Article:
When the geography of labour ceases to be an important part of production, attempts to keep foreign workers out of a country become counterproductive. Workers who stay remote will be subject to remote expenses. If those are lower, it’s harder to compete.

Say the cost of living in San Francisco is 100 and the cost of living in Prague is 50. You can thus pay a remote worker living in the latter city 70 and he will have as much disposable income as a local worker in the former earning 120 (both will have 20 in disposable income).

This is much lower than importing labour to San Francisco and “underpaying” them. Say you do that and only pay them a disposable sum of 10. Your labour cost is thus still 110. Not much of a comparable saving to that of going remote.

So if you’re a local worker, would you rather compete against imported labour that undercuts your rate by 10 or a remote worker that undercuts it by 50? That depends on the efficiency of that remote worker, of course. If being remote means they can only do half as good a job, no problem. If they do 90% as good of a job, big problem.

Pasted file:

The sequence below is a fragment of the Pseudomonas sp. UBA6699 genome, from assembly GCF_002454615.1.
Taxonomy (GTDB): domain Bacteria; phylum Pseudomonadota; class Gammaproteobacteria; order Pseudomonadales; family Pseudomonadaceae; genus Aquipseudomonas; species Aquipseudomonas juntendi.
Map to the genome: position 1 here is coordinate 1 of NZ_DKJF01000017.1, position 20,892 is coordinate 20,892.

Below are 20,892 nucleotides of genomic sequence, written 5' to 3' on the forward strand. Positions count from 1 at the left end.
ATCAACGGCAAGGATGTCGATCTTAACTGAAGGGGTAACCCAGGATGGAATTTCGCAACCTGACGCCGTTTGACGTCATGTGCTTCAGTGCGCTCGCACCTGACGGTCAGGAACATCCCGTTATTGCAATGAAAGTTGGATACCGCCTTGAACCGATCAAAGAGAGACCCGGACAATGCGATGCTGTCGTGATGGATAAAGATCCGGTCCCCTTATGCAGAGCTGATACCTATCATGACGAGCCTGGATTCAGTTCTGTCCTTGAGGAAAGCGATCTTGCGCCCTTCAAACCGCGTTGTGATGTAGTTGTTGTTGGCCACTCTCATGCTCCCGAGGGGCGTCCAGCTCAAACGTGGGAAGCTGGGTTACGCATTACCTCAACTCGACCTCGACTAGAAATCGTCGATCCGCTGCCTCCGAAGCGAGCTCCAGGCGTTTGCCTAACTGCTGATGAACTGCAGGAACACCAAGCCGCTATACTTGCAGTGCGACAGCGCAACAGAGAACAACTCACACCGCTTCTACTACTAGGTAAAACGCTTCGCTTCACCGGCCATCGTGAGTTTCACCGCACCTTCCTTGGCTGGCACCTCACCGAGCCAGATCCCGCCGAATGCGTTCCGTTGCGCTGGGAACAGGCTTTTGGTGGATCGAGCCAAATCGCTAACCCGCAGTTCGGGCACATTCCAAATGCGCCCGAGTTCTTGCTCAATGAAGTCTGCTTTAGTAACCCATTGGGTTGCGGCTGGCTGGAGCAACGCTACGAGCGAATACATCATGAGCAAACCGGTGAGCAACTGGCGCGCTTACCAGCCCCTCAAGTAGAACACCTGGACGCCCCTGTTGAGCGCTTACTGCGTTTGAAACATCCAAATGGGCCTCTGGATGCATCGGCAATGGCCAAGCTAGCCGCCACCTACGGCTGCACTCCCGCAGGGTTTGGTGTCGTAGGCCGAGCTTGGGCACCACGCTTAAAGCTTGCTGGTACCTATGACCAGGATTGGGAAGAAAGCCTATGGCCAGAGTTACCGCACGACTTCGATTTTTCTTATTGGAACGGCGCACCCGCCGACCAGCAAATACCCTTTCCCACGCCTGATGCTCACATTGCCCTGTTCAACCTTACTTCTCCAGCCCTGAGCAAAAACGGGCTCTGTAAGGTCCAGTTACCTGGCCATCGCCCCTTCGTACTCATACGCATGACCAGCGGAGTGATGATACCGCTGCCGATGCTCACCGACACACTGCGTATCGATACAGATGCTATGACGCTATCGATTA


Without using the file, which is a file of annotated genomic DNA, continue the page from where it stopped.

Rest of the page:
Another angle: What if you pay both the local and the remote workers the same, say, 120? In Prague, that would mean you can attract the same quality of talent that it would cost you 170 to attract in San Francisco (holding all other things equal, for the sake of argument).

As the world gets better at remote collaboration, this is only going to get worse—or better, depending on your perspective. Up until recent history, protectionists have been able to claim that having someone in a remote location is simply too inefficient. So the argument could stay about the process. (Pair programming and other co-location techniques are great fodder for these kinds of arguments).

When the process becomes a minor issue, it’ll have to become about the people, if you want to stay a protectionist. That is the claims will have to be about how the remote workers are worse workers. Not as smart, not as easy to talk to, not as proficient. I reckon those arguments are not going to have a long term future.

Likewise, I reckon that fighting to keep local supply of skilled labour down in areas of work that can be done remotely also does not have a long term future.